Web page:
This evening's Times:
Back in 1968, at the age of 22, Donald J. Trump seemed the picture of health.
He stood 188 cm with an athletic build; had played football, tennis and squash; and was taking up golf. His medical history was unblemished, aside from a routine appendectomy when he was 10.
But after he graduated from college in the spring of 1968, making him eligible to be drafted and sent to Vietnam, he received a diagnosis that would change his path: bone spurs in his heels.
The diagnosis resulted in a coveted 1-Y medical deferment that fall, exempting him from military service as the United States was undertaking huge troop deployments to Southeast Asia, inducting about 300,000 men into the military that year.
The deferment was one of five Mr. Trump received during Vietnam.
And he has the chutzpah to call out John McCain?
Now, I disagree with almost all of McCain's policies, but I have to say, it would make me happy to stick Trump in Viet Cong prison camp for four years and see how he turns out.
All the political norms Trump has broken, all the taboos he's crapped on, all the damage he's inflicted on the American body politic...even if Hillary Clinton wins, is she just the finger in the dam? What happens in 2020? Are we going to go through all this again?
This year's Republican National Convention is the first one in modern times after which the nominee polled lower than before it:
Gallup has surveyed on this question since 1984, and the 2016 GOP convention was the first time where a candidate ended up in negative territory.
The voters who felt less likely to vote Trump after the convention outnumbered those who felt even more motivated for the GOP nominee, 51-36, according to a Gallup poll.
The closest a convention came to such unfavorable closing percentages was the 2012 RNC, when 40 percent of adults felt more likely to vote for Mitt Romney and 38 percent felt more wary after the convention, according to Gallup.
Meanwhile, Fallows' 66th Trump Time Capsule post has so many things in it I just can't list them all right now.
Ah, I can finally take a few minutes to read through my backlog of articles, which have a common theme coming off this past week's events:
That, plus a tour of the Laguintas Brewery this afternoon (the one here, not the one in Petaluma), ought to keep me busy.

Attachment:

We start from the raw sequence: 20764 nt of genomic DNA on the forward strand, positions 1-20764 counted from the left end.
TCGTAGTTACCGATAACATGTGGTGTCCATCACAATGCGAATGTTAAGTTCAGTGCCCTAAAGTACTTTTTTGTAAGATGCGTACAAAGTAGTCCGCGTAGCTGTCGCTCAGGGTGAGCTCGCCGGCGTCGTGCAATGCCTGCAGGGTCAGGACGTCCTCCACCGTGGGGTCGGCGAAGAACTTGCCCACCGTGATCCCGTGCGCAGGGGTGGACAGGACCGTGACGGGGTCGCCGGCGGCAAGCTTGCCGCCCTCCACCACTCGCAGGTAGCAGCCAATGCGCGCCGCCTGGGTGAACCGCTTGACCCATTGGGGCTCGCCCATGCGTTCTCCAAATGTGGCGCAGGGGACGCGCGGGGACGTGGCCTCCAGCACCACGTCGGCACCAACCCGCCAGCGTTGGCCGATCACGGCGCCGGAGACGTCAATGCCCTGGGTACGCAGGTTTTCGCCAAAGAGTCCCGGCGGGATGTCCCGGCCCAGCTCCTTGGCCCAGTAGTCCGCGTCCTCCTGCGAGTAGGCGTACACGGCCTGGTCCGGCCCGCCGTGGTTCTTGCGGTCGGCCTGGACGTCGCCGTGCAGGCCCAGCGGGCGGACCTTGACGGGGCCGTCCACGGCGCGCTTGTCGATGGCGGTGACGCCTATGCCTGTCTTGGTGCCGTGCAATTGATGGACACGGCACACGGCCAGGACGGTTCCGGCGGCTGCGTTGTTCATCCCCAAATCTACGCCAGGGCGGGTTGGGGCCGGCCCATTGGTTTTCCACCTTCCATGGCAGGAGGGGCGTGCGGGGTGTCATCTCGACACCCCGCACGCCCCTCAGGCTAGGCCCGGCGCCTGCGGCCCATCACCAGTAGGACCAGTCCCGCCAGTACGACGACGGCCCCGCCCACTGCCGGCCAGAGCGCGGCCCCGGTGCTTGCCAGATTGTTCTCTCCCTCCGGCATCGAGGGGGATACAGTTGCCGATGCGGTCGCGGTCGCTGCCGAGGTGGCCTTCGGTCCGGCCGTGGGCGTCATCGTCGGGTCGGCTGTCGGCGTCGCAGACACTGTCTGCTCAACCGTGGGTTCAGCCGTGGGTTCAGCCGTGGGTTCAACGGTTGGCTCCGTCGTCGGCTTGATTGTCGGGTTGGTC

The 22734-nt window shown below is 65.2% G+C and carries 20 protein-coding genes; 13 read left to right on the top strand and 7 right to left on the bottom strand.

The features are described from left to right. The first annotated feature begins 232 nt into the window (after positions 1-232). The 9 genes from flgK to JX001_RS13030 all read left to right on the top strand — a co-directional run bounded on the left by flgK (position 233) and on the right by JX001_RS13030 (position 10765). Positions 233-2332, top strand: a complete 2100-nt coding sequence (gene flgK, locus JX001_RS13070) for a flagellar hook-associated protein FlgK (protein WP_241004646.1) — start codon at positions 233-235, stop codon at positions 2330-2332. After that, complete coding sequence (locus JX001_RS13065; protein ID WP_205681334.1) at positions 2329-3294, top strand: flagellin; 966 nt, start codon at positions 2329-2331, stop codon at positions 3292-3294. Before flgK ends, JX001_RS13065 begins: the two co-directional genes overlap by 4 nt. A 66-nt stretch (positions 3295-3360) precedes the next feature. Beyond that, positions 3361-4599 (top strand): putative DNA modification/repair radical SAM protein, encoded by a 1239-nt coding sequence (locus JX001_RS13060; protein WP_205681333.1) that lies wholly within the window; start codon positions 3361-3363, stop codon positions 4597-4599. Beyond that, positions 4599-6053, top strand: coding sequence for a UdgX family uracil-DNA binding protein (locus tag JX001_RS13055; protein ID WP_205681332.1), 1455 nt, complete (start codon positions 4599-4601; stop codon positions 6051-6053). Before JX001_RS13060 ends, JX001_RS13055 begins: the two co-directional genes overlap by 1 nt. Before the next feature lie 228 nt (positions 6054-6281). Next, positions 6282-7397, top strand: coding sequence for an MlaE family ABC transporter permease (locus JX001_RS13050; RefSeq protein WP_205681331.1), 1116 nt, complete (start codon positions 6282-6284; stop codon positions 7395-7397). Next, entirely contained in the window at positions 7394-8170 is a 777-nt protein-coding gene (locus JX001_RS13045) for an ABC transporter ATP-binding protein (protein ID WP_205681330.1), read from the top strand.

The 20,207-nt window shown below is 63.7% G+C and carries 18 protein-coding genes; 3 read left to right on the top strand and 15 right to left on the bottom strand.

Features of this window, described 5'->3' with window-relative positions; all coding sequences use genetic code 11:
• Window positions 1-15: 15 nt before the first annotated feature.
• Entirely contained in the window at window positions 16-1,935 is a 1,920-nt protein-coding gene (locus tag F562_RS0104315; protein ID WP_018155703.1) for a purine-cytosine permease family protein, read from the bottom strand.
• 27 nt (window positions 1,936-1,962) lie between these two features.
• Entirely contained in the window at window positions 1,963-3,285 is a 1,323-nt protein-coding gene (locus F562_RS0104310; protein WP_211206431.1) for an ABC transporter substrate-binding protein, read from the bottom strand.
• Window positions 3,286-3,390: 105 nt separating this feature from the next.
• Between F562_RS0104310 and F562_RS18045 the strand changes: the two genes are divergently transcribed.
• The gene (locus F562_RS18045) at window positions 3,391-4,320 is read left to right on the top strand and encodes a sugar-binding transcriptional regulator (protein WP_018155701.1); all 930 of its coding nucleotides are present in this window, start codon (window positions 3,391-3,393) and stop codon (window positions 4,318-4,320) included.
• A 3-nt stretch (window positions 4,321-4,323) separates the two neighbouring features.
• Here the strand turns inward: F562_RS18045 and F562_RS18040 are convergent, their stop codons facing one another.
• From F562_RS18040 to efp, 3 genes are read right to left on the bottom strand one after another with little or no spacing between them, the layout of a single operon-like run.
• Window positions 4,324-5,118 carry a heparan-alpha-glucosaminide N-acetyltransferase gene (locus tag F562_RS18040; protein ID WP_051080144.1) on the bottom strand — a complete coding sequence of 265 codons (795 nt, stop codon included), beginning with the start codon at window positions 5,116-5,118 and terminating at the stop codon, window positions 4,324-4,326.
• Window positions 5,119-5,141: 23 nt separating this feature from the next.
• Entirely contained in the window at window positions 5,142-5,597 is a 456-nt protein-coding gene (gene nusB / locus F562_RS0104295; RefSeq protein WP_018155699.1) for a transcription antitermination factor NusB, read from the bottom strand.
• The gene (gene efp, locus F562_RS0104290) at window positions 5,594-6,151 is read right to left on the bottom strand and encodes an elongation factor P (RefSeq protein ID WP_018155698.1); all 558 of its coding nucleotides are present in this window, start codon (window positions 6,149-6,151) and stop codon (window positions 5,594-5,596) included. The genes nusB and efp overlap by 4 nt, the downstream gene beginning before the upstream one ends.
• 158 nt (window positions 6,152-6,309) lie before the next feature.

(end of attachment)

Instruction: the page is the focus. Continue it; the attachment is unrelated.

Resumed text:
Forty-seven years, almost to the day, after we put a man on the moon, a major political party nominated Donald Trump for the office of President.
Two small illustrations of the choice we face November 8th: the Clinton campaign yesterday posted a comparison of Trump's resume and Clinton's. ("1997: Trump ponders Miss Universe swimsuit sizes. Hillary gets health insurance for 8 million kids.") And Clinton staffers posted a video in which they listed all 5,500 lawsuits in which Trump is a party—which took almost four hours.
In related news, New Zealand is still offering Skilled Migrant Visas...
Tony Schwartz, who ghost-wrote Donald Trump's The Art of the Deal, has broken his silence about the experience:
Starting in late 1985, Schwartz spent eighteen months with Trump—camping out in his office, joining him on his helicopter, tagging along at meetings, and spending weekends with him at his Manhattan apartment and his Florida estate. During that period, Schwartz felt, he had got to know him better than almost anyone else outside the Trump family. ... It had never been his ambition to be a ghostwriter, and he had been glad to move on. But, as he watched a replay of the new candidate holding forth for forty-five minutes, he noticed something strange: over the decades, Trump appeared to have convinced himself that he had written the book. Schwartz recalls thinking, “If he could lie about that on Day One—when it was so easily refuted—he is likely to lie about anything.”
If he were writing “The Art of the Deal” today, Schwartz said, it would be a very different book with a very different title. Asked what he would call it, he answered, “The Sociopath.”
It's worth reading this article, since it discusses in detail the man who one of our two main political parties is about to nominate for President of the United States.
Pitchfork was a good way to spend most of Saturday (and the weather was perfect). Hanging out with friends and running errands was a good way to spend yesterday. And now I'm back at work.
With the Republican National Convention going on this week, I expect I'll have regular posts*. But it's starting to look like July might be my slowest month for posting since I finished my MBA.